What is Mortise & Tenon?

Mortise & Tenon is a type of joinery that involves fitting a projection (tenon) into a corresponding cavity (mortise) to create a stable, interlocking connection.


Mortise & Tenon joinery is one of the oldest and most revered methods of joining two pieces of wood in the world of woodworking and furniture construction. This technique creates an extremely strong and durable connection because the tenon, shaped from the end of one piece of wood, fits snugly into a mortise, a hole or recess carved into the second piece of wood. When properly crafted and fitted, this interlocking joinery method provides a tight and sturdy connection without the need for nails or screws, which can enhance both the aesthetic and structural integrity of a piece of furniture.

The effectiveness of a Mortise & Tenon joint depends on precise craftsmanship, with each component cut to exact specifications to ensure a perfect fit. Traditionally, these joints have been cut and shaped by hand, though modern advancements have introduced machinery that can perform these tasks with greater speed and accuracy. Nevertheless, handcrafted Mortise & Tenon joints are highly valued for their craftsmanship and durability, and are commonly found in high-quality furniture and architectural elements such as door frames, window frames, and paneling.

Depending on the specific application or design preference, several variations of Mortise & Tenon joinery exist, including the through tenon, the stub tenon, and the wedged tenon, among others. Each offers a different aesthetic and level of structural support, making Mortise & Tenon joinery a versatile tool in the interior designer’s toolkit.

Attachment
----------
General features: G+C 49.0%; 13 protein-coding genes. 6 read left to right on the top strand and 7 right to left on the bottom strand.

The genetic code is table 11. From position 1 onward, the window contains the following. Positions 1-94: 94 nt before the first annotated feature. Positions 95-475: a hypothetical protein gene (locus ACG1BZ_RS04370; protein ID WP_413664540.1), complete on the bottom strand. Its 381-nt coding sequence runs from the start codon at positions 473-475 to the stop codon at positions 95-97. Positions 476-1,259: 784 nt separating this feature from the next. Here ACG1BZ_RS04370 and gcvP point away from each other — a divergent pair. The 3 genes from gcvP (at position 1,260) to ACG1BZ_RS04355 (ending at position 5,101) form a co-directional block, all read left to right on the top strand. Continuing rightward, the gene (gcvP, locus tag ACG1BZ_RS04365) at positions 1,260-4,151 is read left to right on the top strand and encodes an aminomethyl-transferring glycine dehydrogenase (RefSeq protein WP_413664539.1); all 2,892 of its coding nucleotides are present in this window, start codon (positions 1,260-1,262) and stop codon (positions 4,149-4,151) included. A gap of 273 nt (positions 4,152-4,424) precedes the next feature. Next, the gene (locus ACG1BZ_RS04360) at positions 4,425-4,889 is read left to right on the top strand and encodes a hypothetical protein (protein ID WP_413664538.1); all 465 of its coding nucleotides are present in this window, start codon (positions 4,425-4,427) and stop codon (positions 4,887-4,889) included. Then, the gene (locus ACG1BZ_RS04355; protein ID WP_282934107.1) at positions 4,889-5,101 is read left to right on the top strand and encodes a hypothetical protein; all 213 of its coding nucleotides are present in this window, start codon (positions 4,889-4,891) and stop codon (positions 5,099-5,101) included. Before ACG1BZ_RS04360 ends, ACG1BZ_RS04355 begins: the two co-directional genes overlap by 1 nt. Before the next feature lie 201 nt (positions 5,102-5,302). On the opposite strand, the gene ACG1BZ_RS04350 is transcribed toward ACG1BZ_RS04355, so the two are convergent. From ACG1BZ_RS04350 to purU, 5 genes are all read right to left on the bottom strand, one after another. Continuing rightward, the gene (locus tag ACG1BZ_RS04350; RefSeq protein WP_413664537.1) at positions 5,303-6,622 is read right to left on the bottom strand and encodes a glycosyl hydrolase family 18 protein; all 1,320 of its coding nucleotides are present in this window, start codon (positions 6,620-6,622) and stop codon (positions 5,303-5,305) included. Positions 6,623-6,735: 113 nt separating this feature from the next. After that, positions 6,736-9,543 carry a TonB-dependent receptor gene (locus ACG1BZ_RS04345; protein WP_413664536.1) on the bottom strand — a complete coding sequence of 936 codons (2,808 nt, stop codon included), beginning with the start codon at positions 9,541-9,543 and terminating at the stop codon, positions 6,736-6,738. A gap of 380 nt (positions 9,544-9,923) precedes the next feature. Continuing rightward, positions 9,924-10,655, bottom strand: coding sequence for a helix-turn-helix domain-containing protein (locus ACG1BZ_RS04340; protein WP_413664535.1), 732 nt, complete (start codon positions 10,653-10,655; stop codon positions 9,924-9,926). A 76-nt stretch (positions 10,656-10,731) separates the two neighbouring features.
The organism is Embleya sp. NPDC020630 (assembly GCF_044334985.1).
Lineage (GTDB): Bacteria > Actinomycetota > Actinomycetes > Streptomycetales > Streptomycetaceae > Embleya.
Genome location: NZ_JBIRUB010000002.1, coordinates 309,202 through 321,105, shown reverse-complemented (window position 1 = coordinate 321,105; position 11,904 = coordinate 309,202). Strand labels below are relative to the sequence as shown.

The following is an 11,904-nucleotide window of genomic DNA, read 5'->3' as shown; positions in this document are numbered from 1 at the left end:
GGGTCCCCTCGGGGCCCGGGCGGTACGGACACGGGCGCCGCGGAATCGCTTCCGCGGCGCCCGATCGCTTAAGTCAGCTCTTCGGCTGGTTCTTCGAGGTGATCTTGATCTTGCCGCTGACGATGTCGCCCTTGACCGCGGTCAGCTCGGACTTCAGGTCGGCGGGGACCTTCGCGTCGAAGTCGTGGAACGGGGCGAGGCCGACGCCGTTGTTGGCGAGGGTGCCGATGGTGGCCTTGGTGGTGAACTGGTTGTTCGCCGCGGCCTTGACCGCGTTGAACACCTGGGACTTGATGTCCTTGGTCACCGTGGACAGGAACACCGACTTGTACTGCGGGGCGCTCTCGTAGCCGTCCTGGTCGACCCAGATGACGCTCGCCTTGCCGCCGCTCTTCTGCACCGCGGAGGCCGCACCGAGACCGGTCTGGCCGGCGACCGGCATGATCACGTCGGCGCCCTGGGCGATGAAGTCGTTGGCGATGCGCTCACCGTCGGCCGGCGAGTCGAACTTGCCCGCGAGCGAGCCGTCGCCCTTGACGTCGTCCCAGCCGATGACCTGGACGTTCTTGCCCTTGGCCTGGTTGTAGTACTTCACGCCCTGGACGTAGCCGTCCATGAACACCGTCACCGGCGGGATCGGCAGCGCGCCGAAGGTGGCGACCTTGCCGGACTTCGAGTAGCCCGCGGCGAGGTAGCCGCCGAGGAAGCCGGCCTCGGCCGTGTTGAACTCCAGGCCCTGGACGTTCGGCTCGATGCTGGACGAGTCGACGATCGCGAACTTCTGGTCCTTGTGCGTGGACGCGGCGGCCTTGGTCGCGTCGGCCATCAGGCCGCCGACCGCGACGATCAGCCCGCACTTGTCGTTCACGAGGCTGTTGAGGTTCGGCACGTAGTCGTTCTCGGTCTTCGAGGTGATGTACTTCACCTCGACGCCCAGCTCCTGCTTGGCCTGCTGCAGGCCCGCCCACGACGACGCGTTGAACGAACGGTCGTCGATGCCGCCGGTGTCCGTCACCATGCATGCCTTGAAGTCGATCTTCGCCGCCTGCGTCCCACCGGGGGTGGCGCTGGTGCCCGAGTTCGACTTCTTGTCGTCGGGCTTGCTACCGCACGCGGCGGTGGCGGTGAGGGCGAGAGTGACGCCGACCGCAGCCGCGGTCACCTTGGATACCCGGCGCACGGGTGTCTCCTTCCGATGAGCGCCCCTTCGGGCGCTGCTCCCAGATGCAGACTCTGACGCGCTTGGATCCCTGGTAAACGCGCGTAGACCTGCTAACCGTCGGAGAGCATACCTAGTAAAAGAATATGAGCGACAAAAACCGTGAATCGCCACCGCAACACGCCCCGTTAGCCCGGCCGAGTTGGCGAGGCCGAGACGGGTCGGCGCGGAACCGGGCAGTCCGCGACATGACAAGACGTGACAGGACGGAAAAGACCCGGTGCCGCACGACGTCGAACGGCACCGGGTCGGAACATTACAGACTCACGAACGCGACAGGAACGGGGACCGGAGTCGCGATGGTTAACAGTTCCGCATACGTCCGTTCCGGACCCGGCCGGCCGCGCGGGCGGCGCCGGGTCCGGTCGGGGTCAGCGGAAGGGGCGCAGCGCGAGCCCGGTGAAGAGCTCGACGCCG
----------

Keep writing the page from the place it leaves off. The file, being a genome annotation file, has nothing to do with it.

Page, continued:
In the realm of interior design and furniture making, Mortise & Tenon joinery is often utilized in the construction of wooden tables, chairs, bed frames, and cabinetry. Given its strength and stability, this joinery method is preferred for pieces that require durability and longevity. Additionally, because Mortise & Tenon joints can be crafted to be nearly invisible or prominently featured for their aesthetic appeal, they offer designers versatility in integrating structural elements into the overall design of a piece. For example, a designer might choose a through tenon, where the tenon is visible from the other side, to add a decorative touch to a table or bench.


  • How long has Mortise & Tenon been used?

    Mortise & Tenon joinery has been used for thousands of years, with evidence of its use dating back to ancient civilizations.

  • Are Mortise & Tenon joints durable?

    Yes, when properly constructed, Mortise & Tenon joints are extremely strong and durable, making them ideal for furniture and structural applications.

  • Can Mortise & Tenon be used for modern furniture?

    Absolutely. While Mortise & Tenon is an ancient technique, it is still widely used in modern furniture design for its strength and versatility.

  • Do Mortise & Tenon joints require additional hardware?

    Typically, Mortise & Tenon joints do not require nails or screws for stability, though adhesives may be used to further secure the connection.

Practical Application

To successfully incorporate Mortise & Tenon joinery into your design projects, it's essential to plan your designs with precision and care, considering the specific types of joints that will best serve your piece both structurally and aesthetically. For those interested in DIY or craftsmanship, experimenting with different variations of Mortise & Tenon can add unique touches to your work. Always ensure that the tenon fits snugly into the mortise without forcing, to maintain the integrity and strength of the joint.